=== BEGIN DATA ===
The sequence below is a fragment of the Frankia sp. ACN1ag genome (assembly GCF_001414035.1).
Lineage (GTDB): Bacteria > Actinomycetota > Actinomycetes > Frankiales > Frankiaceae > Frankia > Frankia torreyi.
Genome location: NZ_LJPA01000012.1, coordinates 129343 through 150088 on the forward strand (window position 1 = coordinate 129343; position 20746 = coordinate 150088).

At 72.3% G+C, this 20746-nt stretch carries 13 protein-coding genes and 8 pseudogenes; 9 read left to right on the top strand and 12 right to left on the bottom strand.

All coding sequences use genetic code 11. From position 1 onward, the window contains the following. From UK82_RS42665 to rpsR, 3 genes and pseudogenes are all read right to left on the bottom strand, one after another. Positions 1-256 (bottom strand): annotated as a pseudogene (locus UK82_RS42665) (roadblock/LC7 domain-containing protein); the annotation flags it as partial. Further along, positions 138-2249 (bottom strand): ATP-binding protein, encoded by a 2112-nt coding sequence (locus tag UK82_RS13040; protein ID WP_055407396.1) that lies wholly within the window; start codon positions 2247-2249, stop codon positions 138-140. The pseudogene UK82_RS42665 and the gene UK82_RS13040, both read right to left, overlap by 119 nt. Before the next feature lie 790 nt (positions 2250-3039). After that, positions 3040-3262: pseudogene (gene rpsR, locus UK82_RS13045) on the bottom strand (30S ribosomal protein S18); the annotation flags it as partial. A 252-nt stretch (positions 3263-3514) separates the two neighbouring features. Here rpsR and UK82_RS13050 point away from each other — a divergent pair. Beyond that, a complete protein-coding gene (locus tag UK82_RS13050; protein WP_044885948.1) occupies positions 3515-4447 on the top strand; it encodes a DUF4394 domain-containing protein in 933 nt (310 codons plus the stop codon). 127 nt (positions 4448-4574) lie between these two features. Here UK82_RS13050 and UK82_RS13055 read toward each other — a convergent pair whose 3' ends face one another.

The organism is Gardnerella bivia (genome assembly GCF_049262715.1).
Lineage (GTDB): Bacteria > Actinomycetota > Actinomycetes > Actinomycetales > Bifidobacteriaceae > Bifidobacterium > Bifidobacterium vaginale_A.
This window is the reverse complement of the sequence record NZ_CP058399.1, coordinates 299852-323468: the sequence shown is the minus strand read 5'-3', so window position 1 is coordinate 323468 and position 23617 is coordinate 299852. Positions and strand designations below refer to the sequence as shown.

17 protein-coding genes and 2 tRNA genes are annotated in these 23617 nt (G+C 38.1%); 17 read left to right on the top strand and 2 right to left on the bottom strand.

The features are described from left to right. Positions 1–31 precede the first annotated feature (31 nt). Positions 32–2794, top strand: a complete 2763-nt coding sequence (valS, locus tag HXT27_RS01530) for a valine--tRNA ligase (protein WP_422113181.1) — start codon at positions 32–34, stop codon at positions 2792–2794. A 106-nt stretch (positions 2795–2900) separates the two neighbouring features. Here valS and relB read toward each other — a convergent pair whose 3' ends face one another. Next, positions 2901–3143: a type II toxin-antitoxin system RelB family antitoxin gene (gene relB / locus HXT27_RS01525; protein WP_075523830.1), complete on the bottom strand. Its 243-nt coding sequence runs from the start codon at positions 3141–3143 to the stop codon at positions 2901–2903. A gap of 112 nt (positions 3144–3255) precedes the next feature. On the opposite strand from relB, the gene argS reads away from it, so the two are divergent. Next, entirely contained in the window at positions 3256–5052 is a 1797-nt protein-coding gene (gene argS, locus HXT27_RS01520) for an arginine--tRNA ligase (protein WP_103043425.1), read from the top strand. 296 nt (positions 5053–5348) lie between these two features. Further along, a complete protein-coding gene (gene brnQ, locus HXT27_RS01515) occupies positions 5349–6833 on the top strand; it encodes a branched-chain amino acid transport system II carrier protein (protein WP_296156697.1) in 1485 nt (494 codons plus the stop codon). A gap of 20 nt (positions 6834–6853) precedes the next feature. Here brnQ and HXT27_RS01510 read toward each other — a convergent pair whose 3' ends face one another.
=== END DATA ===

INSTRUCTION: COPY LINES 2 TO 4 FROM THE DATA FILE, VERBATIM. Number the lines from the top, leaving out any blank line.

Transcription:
Lineage (GTDB): Bacteria > Actinomycetota > Actinomycetes > Frankiales > Frankiaceae > Frankia > Frankia torreyi.
Genome location: NZ_LJPA01000012.1, coordinates 129343 through 150088 on the forward strand (window position 1 = coordinate 129343; position 20746 = coordinate 150088).

At 72.3% G+C, this 20746-nt stretch carries 13 protein-coding genes and 8 pseudogenes; 9 read left to right on the top strand and 12 right to left on the bottom strand.